Turn up Tesla another notch
By Naughty Mickie
Photos by Keith Durflinger
The House of Blues in Anaheim was packed. The fans had come out in full force. Was this the latest chart-topper taking center stage? No... yes... well, sort of. Tesla was performing a rocking set of old hits that had the crowd singing along, as well as some new tunes that had the audience screaming for more. But, I digress. Let me clear the confusion by taking you back to a few weeks before the show, when I chatted with guitarist Tommy Skeoch, as he lounged by the pool of his Florida home.
"It's good, it's really great to be back,'' said Skeoch of Tesla's triumphant return. "I think we're sounding better than ever.''
Tesla, a five-piece blues-based hard rock band, formed in Sacramento in 1984 with the moniker City Kid. Their lineup was, and is, vocalist Jeff Keith, guitarists Frank Hannon and Skeoch, bassist Brian Wheat, and drummer Troy Luccketta. The guys' paths had crossed while playing in different bands around town. Hannon and Wheat were in one group, while Skeoch was playing in another. At that time, it wasn't uncommon for musicians to make a living with their talents, many playing five sets a night, five night a week. Hannon saw Skeoch playing and liked him.
"We hooked up out of mutual admiration," states Skeoch.
A week after their meeting, the new band traveled to Guam, where they played five sets six nights a week for three months. They also wrote "Coming at You Live'' there.
"I loved the islands," says Skeoch. "I want to move to the Caribbean or the U.S. Virgin Islands. When I'm not working, I enjoy the beach."
The combination was perfect, the group changed their name to Tesla, after inventor Nikola Tesla, and got grabbed up by Geffen Records in 1986. The band toured the world putting out six albums with hits such as "Love Song,'' "Modern Day Cowboy'' and, in 1990, an acoustic cover of "Signs.'' But by 1996, the boys went their separate ways.
Today, Tesla's on tour again and has a record deal with Sanctuary.
The group's tour schedule is different from most. Instead of months on the road, Tesla is touring for two weeks at a time and then taking a two week break. The tour ends in California, where they will hang their hats for four months while working in the studio. Skeoch says that Tesla will be re-recording some of their old material, as well as offering some new songs.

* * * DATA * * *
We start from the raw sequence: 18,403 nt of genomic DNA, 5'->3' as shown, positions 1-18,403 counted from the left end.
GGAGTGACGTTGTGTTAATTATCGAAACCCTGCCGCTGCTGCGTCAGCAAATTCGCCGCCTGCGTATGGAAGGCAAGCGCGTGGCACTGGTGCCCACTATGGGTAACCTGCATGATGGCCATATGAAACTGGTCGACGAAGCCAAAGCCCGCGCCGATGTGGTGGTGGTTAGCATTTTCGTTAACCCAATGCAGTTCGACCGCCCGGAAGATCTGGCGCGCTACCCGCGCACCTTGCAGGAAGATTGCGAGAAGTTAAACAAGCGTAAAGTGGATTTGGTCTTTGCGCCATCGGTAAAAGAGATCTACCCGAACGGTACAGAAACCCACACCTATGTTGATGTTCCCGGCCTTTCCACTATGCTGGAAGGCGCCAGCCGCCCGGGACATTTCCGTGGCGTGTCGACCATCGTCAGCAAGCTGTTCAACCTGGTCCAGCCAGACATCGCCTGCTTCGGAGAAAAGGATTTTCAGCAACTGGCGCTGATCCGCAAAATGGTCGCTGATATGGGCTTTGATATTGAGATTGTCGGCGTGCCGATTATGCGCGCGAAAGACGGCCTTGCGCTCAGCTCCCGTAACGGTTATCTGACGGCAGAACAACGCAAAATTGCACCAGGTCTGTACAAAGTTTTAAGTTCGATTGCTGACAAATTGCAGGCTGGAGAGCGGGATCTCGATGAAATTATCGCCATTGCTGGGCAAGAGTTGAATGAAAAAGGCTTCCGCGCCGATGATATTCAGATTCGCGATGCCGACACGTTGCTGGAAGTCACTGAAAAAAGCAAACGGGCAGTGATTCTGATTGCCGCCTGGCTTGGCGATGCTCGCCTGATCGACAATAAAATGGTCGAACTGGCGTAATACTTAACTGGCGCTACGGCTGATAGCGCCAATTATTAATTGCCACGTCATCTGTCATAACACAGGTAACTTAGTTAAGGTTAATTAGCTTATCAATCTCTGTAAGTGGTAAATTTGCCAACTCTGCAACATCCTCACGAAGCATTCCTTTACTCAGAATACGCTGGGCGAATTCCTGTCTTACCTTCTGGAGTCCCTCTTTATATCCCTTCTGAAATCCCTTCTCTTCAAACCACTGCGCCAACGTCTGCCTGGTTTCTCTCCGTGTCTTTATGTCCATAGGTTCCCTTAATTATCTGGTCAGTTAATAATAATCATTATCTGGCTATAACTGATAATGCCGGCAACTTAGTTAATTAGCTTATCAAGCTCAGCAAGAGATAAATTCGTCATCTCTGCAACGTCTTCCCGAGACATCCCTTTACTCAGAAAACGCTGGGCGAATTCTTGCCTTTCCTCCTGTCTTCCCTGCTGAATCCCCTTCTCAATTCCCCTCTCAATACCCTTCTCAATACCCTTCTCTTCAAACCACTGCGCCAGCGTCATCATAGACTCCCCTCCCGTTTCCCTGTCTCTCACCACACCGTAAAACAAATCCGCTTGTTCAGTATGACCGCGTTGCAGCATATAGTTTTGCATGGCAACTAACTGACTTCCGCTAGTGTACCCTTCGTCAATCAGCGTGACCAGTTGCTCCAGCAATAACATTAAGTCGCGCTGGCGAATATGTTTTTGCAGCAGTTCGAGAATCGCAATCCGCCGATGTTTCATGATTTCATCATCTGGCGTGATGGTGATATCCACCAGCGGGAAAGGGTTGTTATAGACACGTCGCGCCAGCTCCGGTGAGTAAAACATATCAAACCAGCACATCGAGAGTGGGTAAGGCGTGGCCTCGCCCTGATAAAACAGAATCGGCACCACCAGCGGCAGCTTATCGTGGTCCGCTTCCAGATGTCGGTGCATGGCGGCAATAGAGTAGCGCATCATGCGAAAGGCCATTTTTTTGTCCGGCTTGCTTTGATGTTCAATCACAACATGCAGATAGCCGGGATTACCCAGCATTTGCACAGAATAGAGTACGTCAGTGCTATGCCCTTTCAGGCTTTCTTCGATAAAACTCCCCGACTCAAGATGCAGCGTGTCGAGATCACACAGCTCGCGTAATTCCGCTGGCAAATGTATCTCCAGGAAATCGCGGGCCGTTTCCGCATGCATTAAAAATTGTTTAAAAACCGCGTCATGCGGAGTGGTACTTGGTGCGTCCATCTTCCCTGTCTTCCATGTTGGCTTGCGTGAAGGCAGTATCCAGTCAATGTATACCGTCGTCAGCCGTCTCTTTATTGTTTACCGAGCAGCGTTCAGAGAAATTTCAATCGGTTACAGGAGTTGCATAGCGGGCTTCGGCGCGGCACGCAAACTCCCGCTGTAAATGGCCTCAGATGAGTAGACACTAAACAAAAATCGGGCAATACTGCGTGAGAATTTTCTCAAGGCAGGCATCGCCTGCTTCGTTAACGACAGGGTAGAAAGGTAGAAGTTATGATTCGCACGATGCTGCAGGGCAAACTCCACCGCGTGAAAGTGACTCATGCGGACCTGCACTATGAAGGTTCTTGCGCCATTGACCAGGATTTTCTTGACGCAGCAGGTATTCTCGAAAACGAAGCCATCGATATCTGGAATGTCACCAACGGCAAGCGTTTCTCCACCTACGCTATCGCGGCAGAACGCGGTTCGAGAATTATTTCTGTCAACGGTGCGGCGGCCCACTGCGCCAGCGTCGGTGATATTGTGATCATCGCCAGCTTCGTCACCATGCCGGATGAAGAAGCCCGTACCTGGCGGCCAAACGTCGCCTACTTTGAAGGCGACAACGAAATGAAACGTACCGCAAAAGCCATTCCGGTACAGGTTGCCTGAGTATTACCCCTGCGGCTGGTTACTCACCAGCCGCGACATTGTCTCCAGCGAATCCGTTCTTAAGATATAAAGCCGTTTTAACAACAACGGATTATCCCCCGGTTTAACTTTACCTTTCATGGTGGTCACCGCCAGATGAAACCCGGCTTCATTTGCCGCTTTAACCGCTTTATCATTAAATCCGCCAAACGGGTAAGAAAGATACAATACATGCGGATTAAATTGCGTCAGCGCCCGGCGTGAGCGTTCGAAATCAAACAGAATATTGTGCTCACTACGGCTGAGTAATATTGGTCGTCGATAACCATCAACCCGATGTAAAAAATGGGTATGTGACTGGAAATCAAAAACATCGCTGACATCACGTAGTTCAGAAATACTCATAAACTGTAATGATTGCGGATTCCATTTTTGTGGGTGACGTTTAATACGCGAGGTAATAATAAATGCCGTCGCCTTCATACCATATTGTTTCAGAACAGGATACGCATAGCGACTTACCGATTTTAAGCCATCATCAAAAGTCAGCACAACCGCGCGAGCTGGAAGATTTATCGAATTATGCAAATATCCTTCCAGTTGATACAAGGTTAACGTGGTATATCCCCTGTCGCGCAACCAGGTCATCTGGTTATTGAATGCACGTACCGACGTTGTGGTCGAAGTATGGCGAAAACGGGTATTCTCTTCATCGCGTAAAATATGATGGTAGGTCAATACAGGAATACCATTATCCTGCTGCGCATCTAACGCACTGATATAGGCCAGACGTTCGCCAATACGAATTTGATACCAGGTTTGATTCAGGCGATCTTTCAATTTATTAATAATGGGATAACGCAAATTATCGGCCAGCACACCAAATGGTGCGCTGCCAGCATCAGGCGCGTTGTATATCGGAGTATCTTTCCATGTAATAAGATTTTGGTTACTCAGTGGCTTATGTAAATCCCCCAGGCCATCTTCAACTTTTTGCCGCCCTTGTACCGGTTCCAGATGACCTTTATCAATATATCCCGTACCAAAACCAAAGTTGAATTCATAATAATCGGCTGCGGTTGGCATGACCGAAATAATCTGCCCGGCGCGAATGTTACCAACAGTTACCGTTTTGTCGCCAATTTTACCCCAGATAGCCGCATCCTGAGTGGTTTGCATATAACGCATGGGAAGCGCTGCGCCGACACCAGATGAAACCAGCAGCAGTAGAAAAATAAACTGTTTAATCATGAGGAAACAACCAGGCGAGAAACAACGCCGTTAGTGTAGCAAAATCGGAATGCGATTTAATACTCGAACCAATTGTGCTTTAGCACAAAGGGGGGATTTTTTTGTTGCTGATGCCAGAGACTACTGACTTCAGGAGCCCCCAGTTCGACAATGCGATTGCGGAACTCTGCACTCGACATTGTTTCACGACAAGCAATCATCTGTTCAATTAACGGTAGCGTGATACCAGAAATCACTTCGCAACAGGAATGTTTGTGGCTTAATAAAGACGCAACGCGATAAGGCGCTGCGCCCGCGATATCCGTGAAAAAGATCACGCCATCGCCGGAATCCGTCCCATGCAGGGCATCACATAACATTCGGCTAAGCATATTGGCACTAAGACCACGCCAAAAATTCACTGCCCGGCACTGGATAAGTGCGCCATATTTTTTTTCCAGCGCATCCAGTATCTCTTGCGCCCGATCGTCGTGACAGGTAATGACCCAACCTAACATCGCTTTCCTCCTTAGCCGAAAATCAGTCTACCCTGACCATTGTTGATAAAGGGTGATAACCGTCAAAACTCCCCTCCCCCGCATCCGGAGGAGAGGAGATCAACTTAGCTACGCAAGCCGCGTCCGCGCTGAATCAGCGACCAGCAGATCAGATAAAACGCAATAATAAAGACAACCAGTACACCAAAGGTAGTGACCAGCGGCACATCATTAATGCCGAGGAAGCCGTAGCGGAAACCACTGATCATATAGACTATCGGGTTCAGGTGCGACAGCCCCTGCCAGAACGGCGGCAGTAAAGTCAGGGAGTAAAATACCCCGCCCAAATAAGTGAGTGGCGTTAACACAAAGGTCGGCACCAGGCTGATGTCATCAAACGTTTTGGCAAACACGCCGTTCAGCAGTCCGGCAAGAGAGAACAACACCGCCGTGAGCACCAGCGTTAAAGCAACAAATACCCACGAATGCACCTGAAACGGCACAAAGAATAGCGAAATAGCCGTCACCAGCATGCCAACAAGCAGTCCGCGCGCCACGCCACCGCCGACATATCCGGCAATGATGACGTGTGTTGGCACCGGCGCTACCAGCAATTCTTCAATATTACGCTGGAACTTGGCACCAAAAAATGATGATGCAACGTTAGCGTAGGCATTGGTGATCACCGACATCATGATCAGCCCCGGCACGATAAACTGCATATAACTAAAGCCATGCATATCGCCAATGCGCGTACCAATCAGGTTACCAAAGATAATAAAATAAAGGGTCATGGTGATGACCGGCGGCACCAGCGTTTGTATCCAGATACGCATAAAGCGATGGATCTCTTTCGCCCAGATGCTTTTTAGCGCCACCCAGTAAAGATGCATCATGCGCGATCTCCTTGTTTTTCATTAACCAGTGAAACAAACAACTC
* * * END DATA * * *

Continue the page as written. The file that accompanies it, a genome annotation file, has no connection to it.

Tesla is tackling the writing process as a group and finding things easier the second time around.
"It's clearer without drugs," explains Skeoch. "We work together better and communicate better."
But creativity can still be fickle.
"Sometimes I feel like writing and I pick up my guitar and jam, but nothing happens," says Skeoch. "Sometimes it just comes out. I don't try to force it.''
Skeoch always plays a Gibson, usually a Les Paul. He sounds like a kid with a new toy as he brags to me about the Flying V he just purchased. It looks better and is easier to play if he holds it upright with the bottom of the axe pointing at the floor, he chuckles. I can picture Skeoch striking a rockstar pose holding the V up as an offering to the gods of music.
Skeoch has a fortunate mix of brains and talent, he graduated early from high school and attended college, using his talent to earn the money he needed. From there, he stepped straight into a full-time career as a musician. Skeoch is also blessed by having the income that enables him to do what he wants, which is spending as much time as possible with his wife and children.
"I'm a totally dysfunctional person, so it's good therapy for me,'' Skeoch laughs as he explains how important his family is to him.
Aside from family time, Skeoch admits that he's "focused on music nonstop. I cut back on drugs; they almost cost me my life." Surprisingly he seldom listens to the radio and doesn't buy any albums.
"I need to be in my own space for creativity's sake,'' he says.
Today's music does still manage to leak through to Skeoch, he admits an affinity for Marilyn Manson.
"It's pretty cool," he says of the scene. "Every generation has something great to offer. But that bubble gum music is crap, I like heavier stuff. It's time for something fresh (on the airwaves)."
Skeoch says that he's "totally illiterate" on the Internet. He does use it for travel research though. I ask him about getting some more computer skills.
"I'm still trying to learn to play guitar,'' he laughs.
Skeoch's other project, with Keith, is Bar 7, a band that is almost Tesla's twin. Bar 7 is based in Sacramento, has five members and revels in ripping out blues-based hard rock. They released their debut album, "The World is a Freak,'' on Syndrome Records last year. Currently the group is planning to limit their performances so that Skeoch and Keith can direct their focus to Tesla.
"It's amazing how many people are still down for it,'' Skeoch says, still stunned by the response their tour has been getting. "I appreciate the people who love us.''
Skeoch has had a full day-- spending the morning at the beach with his family and the afternoon chatting with me by the pool, he's ready to pull a bottle of French bordeaux out of the fridge and relax. But not without some last words for Tesla's fans.
He smirks and shouts, "Fucking rock forever!"
For more information on Tesla visit www.teslatheband.com
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